Fox News host shuts down Stephen Miller’s defense of Trump’s hypocrisy and racism

Chris Wallace did not let Stephen Miller gaslight his viewers.

Stephen Miller struggled to defend Trump's racist and hypocritical attacks on Congresswomen of color.
Stephen Miller struggled to defend Trump's racist and hypocritical attacks on Congresswomen of color. (Photo credit: MANDEL NGAN/AFP/Getty Images)

Stephen Miller, a top White House adviser said to be the architect of the administration’s cruel anti-immigrant policies, went on Fox News Sunday to defend President Donald Trump’s latest round of racist and hypocritical attacks on congresswomen of color. The interview went rather poorly for him.

Host Chris Wallace began the interview by asking Miller about Trump’s recent tweets attacking Reps. Alexandria Ocasio-Cortez (D-NY), Ilhan Omar (D-MN), Ayanna Pressley (D-MA), and Rashida Tlaib (D-MI) and demanding that they go back to their home countries (Omar was born in Somalia and came to the United States as a child, the other three are natural-born citizens). Miller responded that the president isn’t a racist because the jobless rate has been falling for racial minorities.

“I think the term ‘racist,’ Chris, has become a label that is too often deployed by left/Democrats in this country simply to try to silence and punish and suppress people they disagree with, speech that they don’t want to hear,” Miller began, asserting that Trump “has been a president for all Americans” because of “historically low black unemployment rates, historically low Hispanic unemployment rates,” and his crackdown on immigration “to protect safety, security, rising wages for all American citizens.”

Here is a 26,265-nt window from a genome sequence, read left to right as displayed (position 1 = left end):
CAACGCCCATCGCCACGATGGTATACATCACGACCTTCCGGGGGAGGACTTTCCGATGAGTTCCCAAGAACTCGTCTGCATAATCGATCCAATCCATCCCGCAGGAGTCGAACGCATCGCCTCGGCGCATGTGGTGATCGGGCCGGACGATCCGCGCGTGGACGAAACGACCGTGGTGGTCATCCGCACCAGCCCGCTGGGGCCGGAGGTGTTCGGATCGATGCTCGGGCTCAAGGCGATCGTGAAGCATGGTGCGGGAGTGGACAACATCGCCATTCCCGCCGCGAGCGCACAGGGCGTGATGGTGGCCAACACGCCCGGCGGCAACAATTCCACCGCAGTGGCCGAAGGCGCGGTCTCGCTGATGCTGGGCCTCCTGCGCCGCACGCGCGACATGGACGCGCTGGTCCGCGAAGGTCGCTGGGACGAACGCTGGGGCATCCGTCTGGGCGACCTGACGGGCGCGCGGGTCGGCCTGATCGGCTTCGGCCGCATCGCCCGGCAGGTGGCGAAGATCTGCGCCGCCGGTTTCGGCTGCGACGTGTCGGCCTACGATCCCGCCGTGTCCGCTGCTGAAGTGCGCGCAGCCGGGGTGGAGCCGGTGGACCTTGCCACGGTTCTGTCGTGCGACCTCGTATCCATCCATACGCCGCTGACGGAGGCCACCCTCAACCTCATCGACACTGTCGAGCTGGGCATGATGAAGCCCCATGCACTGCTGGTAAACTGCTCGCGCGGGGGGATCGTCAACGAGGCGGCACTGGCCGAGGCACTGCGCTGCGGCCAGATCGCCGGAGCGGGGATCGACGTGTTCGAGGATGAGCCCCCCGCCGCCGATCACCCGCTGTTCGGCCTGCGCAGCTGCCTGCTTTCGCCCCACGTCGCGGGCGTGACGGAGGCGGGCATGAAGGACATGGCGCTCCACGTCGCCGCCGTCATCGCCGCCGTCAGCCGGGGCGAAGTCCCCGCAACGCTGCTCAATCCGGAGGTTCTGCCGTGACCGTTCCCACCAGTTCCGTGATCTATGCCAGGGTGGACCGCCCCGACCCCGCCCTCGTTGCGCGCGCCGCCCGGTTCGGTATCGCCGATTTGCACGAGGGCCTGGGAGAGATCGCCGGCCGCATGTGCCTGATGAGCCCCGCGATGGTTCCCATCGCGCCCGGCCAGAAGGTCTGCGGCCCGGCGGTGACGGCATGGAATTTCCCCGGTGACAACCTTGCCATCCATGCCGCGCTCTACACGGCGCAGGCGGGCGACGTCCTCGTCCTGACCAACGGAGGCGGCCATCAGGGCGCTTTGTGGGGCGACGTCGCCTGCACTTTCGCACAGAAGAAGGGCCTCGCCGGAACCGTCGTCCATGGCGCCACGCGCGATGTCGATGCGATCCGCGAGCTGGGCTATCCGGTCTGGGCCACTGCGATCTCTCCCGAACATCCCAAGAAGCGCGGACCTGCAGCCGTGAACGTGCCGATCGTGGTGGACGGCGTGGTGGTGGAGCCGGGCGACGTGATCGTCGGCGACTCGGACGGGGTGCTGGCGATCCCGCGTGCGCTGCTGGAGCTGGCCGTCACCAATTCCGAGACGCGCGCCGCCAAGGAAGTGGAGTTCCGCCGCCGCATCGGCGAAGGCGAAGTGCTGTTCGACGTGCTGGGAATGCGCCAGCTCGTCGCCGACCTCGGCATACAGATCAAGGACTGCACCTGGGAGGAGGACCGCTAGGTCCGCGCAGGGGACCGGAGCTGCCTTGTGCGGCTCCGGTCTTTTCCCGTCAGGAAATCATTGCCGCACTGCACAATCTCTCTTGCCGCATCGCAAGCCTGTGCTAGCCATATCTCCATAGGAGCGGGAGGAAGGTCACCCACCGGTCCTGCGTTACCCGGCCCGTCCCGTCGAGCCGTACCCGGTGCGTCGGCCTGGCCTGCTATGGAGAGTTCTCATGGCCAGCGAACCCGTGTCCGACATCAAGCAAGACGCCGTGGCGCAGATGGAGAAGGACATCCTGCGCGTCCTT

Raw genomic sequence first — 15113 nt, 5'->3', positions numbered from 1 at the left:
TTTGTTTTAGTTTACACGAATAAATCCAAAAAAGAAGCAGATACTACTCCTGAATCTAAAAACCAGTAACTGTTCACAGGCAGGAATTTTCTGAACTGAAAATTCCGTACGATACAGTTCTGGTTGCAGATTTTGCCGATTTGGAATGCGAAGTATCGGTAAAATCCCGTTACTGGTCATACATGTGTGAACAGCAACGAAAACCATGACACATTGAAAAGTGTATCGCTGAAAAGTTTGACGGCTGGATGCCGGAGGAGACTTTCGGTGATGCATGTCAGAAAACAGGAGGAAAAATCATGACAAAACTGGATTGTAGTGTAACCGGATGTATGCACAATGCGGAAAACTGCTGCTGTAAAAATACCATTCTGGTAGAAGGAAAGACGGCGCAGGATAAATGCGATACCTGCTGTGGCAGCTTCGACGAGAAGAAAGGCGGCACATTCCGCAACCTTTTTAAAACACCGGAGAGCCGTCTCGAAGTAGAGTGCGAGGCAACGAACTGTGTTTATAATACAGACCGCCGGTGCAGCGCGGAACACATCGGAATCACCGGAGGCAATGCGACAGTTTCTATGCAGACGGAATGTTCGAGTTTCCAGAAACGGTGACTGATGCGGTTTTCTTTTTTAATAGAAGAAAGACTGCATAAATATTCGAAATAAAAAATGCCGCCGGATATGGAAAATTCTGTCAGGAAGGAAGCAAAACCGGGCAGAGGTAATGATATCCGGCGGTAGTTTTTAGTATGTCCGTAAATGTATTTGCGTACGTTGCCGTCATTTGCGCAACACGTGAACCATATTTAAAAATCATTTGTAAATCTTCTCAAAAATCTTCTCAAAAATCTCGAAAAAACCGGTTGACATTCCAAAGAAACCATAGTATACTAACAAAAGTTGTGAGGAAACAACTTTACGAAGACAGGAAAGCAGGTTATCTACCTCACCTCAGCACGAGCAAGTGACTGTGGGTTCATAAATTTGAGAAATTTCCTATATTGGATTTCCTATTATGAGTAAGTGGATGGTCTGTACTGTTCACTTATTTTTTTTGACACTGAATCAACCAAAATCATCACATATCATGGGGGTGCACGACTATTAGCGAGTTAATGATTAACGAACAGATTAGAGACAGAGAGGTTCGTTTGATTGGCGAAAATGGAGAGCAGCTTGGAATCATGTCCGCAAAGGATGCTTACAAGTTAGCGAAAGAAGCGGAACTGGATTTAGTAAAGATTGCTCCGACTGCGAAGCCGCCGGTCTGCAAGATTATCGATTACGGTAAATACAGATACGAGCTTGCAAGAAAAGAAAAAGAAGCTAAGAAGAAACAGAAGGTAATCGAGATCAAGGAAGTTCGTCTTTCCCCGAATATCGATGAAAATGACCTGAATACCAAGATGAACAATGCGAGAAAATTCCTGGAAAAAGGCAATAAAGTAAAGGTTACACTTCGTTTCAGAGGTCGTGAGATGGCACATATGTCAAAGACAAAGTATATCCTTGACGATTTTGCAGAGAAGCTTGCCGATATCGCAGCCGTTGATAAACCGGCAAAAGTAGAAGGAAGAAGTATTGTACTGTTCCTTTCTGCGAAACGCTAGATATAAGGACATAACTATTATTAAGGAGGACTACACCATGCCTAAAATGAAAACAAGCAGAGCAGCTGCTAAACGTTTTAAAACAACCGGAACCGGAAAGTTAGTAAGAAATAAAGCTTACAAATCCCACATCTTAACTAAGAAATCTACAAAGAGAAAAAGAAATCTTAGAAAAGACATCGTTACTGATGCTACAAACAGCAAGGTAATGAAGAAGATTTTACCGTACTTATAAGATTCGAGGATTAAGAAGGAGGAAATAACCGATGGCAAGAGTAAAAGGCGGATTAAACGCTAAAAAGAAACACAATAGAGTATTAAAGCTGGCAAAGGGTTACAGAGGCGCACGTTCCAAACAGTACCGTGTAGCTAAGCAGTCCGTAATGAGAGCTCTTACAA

Wallace responded that Trump’s claims that Mexican immigrants are mostly rapists and drug dealers and his proposed total ban on Muslims were “not protecting the American people” but “playing the race card.”


After Miller tried to change the subject to criminal gang members, Wallace shut him down, reminding him that Trump had pushed racist “birther” attacks on Barack Obama. Miller likened those efforts to undermine the legitimacy of the former president to questions that were once raised about John McCain. Wallace quickly fact-checked him, noting that concerns surrounding the late Arizona senator were not racial, but based on the 2008 nominee’s birth in the Panama Canal Zone.

Miller then argued that questioning people’s Americanism is okay as long as you don’t intend it to be racist.

Wallace also fact-checked Miller when he attempted to claim Trump had been “clear” that he disagreed with his supporters’ racist chant — repeating his own attacks on Omar and demanding she be sent back to Somalia.

“No, he was clear after the fact,” he responded. “He let it go on for 13 seconds and [it] was only when it diminished that he started talking again.” Wallace noted that Trump “said nothing there or in his tweet after that rally that indicated any concern about the chant.”

Wallace also pointed out that Trump has criticized the four lawmakers for comments he deemed critical of America, yet attacked the nation, and Obama, with comments that were far more negative. “President Obama is ignorant, this country is killers, on and on.”


Miller attempted to spin a “fundamental distinction” between “people who think we need to lean into and strengthen American’s core values” and “people who think we need to turn America into Venezuela.” But Wallace again responded with Trump’s own quotes that were explicit attacks on America.

“I’ve never called any of his tweets racist,” Wallace admonished Miller. “But there’s no question he is stoking racial divisions.”